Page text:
Easter — on April 17 this year — is coming up. Many families have traditions they’ve been celebrating on the holiday for as long as they can remember. At the same time, some of those traditions — like everything else in our lives — have gone out the window the past two years as we’ve been living through a pandemic that required social distancing, avoiding crowds and lots of flexibility.
This year, lots of us are getting back to normal, some are still wary of our new normal and others are wondering how to integrate our old traditions with some of the new stuff we’ve been doing the last two years, and maybe add even more novelty to the holiday.
Whether you’re still taking COVID precautions and looking for exciting close-to-home activities, or you won’t be able to visit family and friends this year, or you’re just looking for something new to supplement your Easter traditions, here are some ideas.
1. Have an Easter Bunny dress-up contest. Have everyone look through their clothes, dress-up stash and makeup to dress as the craziest-looking Easter Bunny possible. Give out chocolate eggs as prizes.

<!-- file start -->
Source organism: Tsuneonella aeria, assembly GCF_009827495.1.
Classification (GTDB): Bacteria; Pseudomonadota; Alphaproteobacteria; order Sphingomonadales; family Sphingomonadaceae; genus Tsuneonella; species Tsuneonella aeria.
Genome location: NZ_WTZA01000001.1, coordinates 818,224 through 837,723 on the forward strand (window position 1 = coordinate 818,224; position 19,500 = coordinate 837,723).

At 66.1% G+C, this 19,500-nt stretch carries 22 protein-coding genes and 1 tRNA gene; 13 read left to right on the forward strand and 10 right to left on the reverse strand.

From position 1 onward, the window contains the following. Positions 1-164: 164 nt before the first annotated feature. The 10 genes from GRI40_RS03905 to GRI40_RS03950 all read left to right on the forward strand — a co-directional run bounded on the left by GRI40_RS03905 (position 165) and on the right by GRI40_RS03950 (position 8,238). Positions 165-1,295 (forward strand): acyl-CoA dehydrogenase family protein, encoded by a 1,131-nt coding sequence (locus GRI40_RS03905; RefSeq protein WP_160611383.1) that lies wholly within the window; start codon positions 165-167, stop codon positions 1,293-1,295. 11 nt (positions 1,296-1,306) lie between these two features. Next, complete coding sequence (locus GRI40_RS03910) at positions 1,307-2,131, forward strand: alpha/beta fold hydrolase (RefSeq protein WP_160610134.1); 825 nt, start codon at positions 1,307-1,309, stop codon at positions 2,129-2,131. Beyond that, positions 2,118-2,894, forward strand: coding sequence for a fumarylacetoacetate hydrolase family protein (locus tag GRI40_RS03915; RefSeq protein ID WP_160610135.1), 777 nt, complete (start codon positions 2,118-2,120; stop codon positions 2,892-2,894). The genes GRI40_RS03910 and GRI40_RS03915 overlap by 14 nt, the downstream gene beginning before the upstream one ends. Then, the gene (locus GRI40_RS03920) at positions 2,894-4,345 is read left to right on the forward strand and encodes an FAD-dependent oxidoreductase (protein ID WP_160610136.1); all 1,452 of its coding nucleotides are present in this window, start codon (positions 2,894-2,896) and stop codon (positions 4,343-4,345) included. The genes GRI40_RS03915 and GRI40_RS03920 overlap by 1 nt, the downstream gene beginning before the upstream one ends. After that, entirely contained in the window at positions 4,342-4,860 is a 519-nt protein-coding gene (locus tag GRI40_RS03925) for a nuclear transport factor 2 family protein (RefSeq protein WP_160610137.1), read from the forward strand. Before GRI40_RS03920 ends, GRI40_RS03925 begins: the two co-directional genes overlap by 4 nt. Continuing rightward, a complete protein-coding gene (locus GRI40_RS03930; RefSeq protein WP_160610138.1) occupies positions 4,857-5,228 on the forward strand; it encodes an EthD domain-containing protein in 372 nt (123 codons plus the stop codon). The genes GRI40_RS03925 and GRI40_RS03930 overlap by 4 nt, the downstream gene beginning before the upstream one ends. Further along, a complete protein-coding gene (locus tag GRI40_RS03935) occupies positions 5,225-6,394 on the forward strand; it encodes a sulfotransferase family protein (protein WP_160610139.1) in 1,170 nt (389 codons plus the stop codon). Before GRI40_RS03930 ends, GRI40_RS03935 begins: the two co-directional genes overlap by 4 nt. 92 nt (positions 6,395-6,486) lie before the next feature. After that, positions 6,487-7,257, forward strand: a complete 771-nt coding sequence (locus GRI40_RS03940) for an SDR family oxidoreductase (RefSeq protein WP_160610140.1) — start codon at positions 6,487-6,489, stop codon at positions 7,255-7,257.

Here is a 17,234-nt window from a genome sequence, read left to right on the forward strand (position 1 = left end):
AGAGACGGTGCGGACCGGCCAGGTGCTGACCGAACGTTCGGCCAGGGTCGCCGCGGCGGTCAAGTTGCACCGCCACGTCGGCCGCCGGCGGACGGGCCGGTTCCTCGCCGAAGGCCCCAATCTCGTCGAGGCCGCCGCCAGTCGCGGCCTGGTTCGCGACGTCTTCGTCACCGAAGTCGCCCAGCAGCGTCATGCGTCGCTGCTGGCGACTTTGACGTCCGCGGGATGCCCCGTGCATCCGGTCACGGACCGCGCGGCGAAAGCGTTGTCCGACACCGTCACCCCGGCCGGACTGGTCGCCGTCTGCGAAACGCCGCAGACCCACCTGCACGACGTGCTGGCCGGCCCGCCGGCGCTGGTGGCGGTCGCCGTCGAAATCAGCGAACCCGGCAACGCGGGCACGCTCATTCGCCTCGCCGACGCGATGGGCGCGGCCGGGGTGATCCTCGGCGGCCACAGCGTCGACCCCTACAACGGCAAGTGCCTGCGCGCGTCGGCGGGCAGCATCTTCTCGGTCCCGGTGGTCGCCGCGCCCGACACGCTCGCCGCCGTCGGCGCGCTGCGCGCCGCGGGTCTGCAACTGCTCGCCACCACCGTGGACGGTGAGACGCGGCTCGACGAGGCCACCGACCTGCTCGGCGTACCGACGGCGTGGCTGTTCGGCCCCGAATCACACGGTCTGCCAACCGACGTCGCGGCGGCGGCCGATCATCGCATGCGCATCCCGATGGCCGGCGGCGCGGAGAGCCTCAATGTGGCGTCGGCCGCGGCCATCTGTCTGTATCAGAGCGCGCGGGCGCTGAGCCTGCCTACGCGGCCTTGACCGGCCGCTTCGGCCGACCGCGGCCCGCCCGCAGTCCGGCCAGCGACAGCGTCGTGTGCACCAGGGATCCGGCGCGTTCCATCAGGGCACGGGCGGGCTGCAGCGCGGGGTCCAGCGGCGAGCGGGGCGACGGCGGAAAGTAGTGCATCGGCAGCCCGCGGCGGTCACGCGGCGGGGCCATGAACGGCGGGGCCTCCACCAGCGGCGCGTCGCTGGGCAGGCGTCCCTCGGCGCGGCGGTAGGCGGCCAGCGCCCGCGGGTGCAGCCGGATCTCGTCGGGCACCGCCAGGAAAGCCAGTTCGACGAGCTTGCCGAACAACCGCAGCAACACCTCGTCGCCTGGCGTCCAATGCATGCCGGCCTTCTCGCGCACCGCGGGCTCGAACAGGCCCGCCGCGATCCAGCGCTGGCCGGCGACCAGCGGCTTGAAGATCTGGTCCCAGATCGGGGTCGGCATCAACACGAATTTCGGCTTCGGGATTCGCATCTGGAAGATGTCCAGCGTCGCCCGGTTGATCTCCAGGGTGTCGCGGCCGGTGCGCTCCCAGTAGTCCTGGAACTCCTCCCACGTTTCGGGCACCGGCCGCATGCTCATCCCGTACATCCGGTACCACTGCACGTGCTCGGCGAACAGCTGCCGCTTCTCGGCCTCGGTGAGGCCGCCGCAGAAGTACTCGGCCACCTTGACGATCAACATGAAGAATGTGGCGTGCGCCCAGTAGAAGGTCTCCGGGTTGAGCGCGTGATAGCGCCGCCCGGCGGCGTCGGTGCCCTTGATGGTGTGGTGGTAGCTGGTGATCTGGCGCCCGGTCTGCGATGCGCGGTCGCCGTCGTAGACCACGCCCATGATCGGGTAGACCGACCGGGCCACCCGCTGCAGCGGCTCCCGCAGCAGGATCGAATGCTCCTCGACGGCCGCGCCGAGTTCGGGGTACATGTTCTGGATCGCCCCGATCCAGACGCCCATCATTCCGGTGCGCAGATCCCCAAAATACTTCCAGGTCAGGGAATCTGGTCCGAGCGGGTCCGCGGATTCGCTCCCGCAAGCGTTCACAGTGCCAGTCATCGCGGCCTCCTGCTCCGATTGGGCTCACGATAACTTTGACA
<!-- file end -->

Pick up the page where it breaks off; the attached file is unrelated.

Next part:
2. Marshmallow roasting doesn’t have to just be for ordinary marshmallows. Try roasting marshmallow Peeps in your backyard firepit or on the grill. You could even make them into s’mores with graham crackers and melted chocolate eggs.
3. If the traditional egg hunt isn’t your thing, do it in treasure hunt form instead. Give clues to the kids, and have them follow them to find their Easter baskets.
Four. Watch a movie that the Easter Bunny stars in.
- “Hop” is the story about EB, the Easter Bunny’s teenage son.
- There’s also “Rise of the Guardians,” which covers lots of favorite fantastical characters, including the Easter Bunny, the Tooth Fairy and Jack Frost.
- Rudolph and Frosty are probably part of your Christmas repertoire, but there’s a claymation Easter show too: “Here comes Peter Cottontail.”
- Speaking of holiday TV specials, don’t forget Charlie Brown. He’s not technically the Easter Bunny, but Snoopy does a pretty good job in “It’s the Easter Beagle, Charlie Brown.”